Return of The Leverett Letters: a New Marker and a Battle for Local Memory

When this blog last left Old Sheldon Church, The Leverett Letters (2000) quietly overturned the myth that Gen. William T. Sherman’s troops burned Prince William’s Parish Church. No one really noticed. In July of 2000, an investigative report into the preservation risk posed by semis and dump trucks passing the ruins opened and closed by evoking images of “the torches of both British and Northern invaders.” Neither the author nor his “coalition of architects and historians” challenged the interpretation of Union troops’ involvement.[1] The following month, The State reminded readers of the church’s “fiery end” when “Sherman’s army laid waste to” it. However, writer R. Kevin Dietrich provided a clue as why Beaufort’s freed population may have dismantled the church during the first years of Reconstruction. Site manager Elizabeth Campbell emphasized that Sheldon Church was a center of religious and political importance for plantation residents. Elite whites worshipped there, a point reinforced by Mary Leverett in my second Sheldon blog, but so did the men, women and children they owned.[2] Freedmen and women knew of the valuable materials inside. Perhaps they even yearned to build their own institutions with parts of the old system that had oppressed them and been destroyed.

From the gates facing Old Sheldon Church, at sunset, July 7, 2014 (photo by author)

From the gates facing Old Sheldon Church, at sunset, July 7, 2014 (photo by author)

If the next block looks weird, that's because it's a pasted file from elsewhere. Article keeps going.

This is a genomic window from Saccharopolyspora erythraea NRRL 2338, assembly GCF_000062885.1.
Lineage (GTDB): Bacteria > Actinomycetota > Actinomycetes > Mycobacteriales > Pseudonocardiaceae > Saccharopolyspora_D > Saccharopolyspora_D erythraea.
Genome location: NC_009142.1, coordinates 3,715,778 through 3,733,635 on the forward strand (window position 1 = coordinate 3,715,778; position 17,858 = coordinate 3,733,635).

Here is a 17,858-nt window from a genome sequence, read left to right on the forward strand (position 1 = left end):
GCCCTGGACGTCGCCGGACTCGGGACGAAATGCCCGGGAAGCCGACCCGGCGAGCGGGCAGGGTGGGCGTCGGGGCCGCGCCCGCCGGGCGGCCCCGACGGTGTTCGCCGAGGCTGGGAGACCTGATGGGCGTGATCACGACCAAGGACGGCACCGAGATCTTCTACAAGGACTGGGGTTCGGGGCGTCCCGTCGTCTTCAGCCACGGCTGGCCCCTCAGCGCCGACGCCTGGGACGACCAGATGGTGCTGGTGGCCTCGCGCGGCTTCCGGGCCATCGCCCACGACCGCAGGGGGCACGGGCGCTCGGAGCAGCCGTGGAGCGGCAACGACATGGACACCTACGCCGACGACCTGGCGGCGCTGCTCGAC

Fluff piece writers remained oblivious to Sherman’s innocence as did local scholars, at least initially.[3] In 2005, Beaufort Gazette journalist Geoff Ziezulewicz tackled the difficult question of Sherman’s March in a piece written less than two years after the event that inspired me to apply for the Institute for African American Research fellowship that is funding my research in Beaufort. Circa 2003, in a plan endorsed by the preeminent Reconstruction scholar Eric Foner, the National Park Service (NPS) considered uniting six historic locations around Beaufort into a Reconstruction focused site; however, the lobbying and letter writing campaign of the Sons of Confederate Veterans and perhaps budgetary concerns in the early years of the second Gulf War succeeded in derailing the effort to study the sites rich in black history.[4] The park failed, but the newfound interest and controversy surrounding it may have inspired a bus tour of both Sherman’s trail from Beaufort to Columbia and important Reconstruction era sites. Conducted by University of South Carolina Beaufort (USCB) in March 2005 and hosted by USCB history professor Dr. Larry Rowland and Parris Island Museum director Dr. Stephen Wise, the tour included Old Sheldon. Wise, demonstrating some modification of the Sherman narrative, insisted no historical evidence supported that the general ordered the blaze. But Wise still believed someone under Sherman’s command was responsible. Rowland stressed the strategic importance of Sherman’s decisions and the bitterness of both Union troops, suffering high death tolls, as well as white Southerners, facing defeat.